You may be surprised to learn that I discover some of the books I read while weeding the library’s collection. I like to clear our shelves of old out-of-date materials, for we need the space for newer items that will appeal to our readers. While loading a cart with lifeless books, I almost always find some forgotten title that still has a pulse. It may not have been borrowed in two or three years, but I suspect it still has merit. I carry it to the circulation desk and check it out. If I enjoy reading it, I may write a review or put it on book display. If I don’t, it goes onto the next cart headed for the Friends book sale.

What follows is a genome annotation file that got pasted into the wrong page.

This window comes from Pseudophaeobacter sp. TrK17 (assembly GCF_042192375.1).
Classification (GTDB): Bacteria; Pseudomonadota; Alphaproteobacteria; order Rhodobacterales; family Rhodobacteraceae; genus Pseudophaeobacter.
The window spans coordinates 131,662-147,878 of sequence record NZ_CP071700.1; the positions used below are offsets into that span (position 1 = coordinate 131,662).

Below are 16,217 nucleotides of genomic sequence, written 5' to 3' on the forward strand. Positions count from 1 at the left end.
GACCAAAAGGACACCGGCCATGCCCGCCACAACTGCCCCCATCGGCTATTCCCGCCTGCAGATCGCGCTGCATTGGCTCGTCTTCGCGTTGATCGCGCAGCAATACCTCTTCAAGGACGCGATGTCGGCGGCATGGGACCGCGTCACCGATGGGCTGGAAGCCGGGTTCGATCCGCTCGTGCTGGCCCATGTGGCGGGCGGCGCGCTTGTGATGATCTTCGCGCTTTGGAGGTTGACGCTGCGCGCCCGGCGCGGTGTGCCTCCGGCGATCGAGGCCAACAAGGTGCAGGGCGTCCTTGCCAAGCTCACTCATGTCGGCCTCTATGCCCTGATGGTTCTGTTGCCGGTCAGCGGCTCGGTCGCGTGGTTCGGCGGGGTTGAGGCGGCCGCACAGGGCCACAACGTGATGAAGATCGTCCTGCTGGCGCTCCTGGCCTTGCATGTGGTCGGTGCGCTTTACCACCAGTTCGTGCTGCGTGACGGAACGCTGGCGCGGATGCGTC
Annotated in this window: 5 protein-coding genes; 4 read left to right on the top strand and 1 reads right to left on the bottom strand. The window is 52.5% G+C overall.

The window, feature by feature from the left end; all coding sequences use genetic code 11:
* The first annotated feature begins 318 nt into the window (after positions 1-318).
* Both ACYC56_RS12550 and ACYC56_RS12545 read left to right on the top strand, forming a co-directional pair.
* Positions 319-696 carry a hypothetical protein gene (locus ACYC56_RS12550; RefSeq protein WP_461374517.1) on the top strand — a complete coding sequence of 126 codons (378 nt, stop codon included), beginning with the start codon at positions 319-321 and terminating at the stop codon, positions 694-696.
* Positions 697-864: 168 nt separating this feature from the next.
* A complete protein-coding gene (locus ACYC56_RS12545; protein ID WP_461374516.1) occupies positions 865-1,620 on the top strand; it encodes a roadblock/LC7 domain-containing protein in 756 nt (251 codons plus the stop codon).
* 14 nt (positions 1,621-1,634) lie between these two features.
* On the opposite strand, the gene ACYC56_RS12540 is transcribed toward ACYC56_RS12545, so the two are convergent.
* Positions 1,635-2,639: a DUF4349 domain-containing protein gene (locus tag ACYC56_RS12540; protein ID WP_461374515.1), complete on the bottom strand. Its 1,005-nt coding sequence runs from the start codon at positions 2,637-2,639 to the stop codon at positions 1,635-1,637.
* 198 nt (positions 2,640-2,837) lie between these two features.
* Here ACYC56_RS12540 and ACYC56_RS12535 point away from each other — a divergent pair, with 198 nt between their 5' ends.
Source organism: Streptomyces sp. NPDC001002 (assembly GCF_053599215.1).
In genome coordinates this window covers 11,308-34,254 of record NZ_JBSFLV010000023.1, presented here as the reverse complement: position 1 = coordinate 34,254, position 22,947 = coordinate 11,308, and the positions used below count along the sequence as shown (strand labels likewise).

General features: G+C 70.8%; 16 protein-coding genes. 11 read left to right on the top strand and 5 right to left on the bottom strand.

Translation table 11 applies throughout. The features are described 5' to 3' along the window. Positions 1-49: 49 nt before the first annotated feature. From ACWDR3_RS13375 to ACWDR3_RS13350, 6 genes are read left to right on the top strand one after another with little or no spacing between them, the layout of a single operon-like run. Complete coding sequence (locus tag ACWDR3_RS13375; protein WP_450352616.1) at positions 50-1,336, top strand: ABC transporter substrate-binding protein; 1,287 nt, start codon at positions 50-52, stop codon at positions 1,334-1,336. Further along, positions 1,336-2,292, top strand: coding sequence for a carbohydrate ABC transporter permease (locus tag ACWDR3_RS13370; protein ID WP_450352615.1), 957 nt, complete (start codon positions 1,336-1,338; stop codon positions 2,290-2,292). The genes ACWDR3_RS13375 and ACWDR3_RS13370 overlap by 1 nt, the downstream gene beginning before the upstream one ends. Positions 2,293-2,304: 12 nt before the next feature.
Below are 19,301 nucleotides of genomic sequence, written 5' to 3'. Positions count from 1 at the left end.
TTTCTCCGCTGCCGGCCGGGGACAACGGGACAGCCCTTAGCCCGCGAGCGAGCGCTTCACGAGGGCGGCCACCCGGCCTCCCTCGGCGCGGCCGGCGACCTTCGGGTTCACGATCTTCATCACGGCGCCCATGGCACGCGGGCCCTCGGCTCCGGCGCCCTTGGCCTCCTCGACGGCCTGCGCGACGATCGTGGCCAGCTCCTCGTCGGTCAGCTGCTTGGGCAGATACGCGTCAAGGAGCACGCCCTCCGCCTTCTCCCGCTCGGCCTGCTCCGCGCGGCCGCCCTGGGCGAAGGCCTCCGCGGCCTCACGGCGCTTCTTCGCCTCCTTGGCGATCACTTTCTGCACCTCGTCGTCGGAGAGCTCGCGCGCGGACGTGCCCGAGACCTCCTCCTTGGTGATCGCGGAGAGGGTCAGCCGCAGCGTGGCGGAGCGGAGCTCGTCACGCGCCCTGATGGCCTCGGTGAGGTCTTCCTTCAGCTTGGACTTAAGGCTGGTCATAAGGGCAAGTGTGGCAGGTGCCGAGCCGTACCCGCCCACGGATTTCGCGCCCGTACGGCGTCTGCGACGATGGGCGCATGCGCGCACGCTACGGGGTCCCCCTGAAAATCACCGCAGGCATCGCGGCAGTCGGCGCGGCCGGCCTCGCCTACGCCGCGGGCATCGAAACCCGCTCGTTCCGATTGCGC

That’s how I found The Painted Word, a book about twentieth century art by the prolific critic Tom Wolfe. His thesis in this small, entertaining book is that the theory behind many of the abstract paintings became more interesting than the works themselves. Modern art, which was supposed to rebel against academic painting, became very theoretical and perversely academic. People spent more time reading about the works than actually looking at them. Sometimes, there was not really much to see. Thirty years after its writing, this book is still worth reading.
So, as you read my reviews, you may notice older books occasionally. Perhaps as I age I have more sympathy for older things. The wonderful thing is the older books often tell me something new. Libraries make this possible.